She was hitting multiple different cities every week, so she thought she would be able to make a living off comedy in Toronto.
“That’s not the case,” said Poley. “There is less money in Toronto for comedy. There are tonnes of gigs here. Tonnes and tonnes and tonnes, it’s so easy to be doing five gigs a week for a few months straight, but a lot of them don’t pay, or the ones that do pay don’t pay very much.”
So, people have told her she has to go out of town to get paid.
“I’m like, that’s what I was doing. I came here because I thought this was the hotspot,” she said. “But at the same time, it is. With comedy, it’s important to practice as often as possible in front of a live audience because, unlike any other art form, you need the audience to improve.”
Poley said music and painting are arts that can be practiced and improved in solitude.
“I’m using both of those examples because I do both of those things, but with comedy, you lose your chops so quickly if you are not in front of a crowd regularly,” she said. “In that regard being in Toronto is still really good for me because I’m getting better, faster now that I’m here.”
It’s not impossible to make money here, but Poley estimated over 1000 comedians in Toronto competing for those paid gigs. Like most comedians who need to make money, she has started acting.
“It’s still related,” she said. “The two skillsets help strengthen each other, and it’s better than having a fucking real job.”
When asked if people might recognize her in movies or TV shows, she said, “Nothing major.” Then she paused, adding the word, “yet.”
“Emphasis on the word yet,” said Poley. “I am currently working on a top-secret project, but I think it will be pretty exciting.”
Since she was a kid, she questioned the norm.
“I’ve always felt compelled to fight against injustice where I see it and stand up for anyone oppressed,” said Poley. “I’ve organized tonnes of different protests and petitions. I even co-organized a full-on occupation of wetlands that were being developed, and they were ecologically significant. All wetlands are ecologically significant, but these, in particular, were home to many endangered species.”
That was Thundering Waters in Niagara Falls. She was heavily involved for several years, attending city and regional council meetings, emailing all the councillors, organizing petitions, demonstrations in front of city hall, and events educating the public about what was happening.
“The culminating thing was that we organized this occupation because they would develop them, and we succeeded,” said Poley. “Those wetlands are still there. That one felt good. There have been a lot of times when you are fighting for things where it doesn’t feel like you are achieving a lot, and it can be draining, and sometimes you just feel like you are doing it for nothing, but then you have ones like that, and you are – ok somethings happening.”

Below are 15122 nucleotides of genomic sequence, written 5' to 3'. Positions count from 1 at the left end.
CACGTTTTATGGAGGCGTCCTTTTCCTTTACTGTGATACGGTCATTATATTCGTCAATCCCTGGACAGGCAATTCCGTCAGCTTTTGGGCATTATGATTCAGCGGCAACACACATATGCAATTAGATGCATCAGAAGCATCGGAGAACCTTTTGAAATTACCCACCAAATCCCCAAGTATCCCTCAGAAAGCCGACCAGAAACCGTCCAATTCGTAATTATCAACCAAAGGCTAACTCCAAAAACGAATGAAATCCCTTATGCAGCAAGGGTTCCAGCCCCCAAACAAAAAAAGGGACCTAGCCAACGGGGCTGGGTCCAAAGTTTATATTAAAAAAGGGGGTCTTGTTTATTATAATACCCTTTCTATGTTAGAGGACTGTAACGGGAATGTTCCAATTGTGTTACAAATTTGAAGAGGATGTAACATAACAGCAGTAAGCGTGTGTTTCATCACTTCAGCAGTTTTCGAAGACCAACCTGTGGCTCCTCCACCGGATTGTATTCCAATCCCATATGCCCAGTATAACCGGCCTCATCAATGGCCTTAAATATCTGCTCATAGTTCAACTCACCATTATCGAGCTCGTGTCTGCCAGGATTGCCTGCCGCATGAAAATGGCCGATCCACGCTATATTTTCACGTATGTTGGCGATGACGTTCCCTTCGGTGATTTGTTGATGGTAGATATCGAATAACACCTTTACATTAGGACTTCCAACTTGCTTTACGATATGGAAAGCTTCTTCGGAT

Even when activism seems unsuccessful, she said it is still worth doing.
“Another big one for me is just fighting racism,” said Poley. “There are more and more racist groups popping up all over the place, so it’s vital to show up anytime as the counter-demonstration to let them know there are many of us here who aren’t going to let them fuck around.”
She said activism is also mutual aid.
“I give my time freely to people who needed it,” said Poley. “Whether that be through organizations like Food Not Bombs, who I was involved with for years or running a house venue for ten years and losing money on it the whole time as it became more or less a homeless drop-in centre.”
Mutual aid is a concept she feels needs to be emphasized as much as possible.
“We are all raised to be so individualistic and dog-eat-dog in our society,” said Poley. “If people feel isolated, they are easier to exploit, and the more we help each other, the less we need this bullshit system. I’m also fighting to destroy the system, but, in the meantime, I can at least work towards building the world that I want to have and then if the system ever does crumble, we’ve already got a framework set up.”
When running house venues in St. Catherines, she assembled a team of people to turn a large portion of the property into a community garden.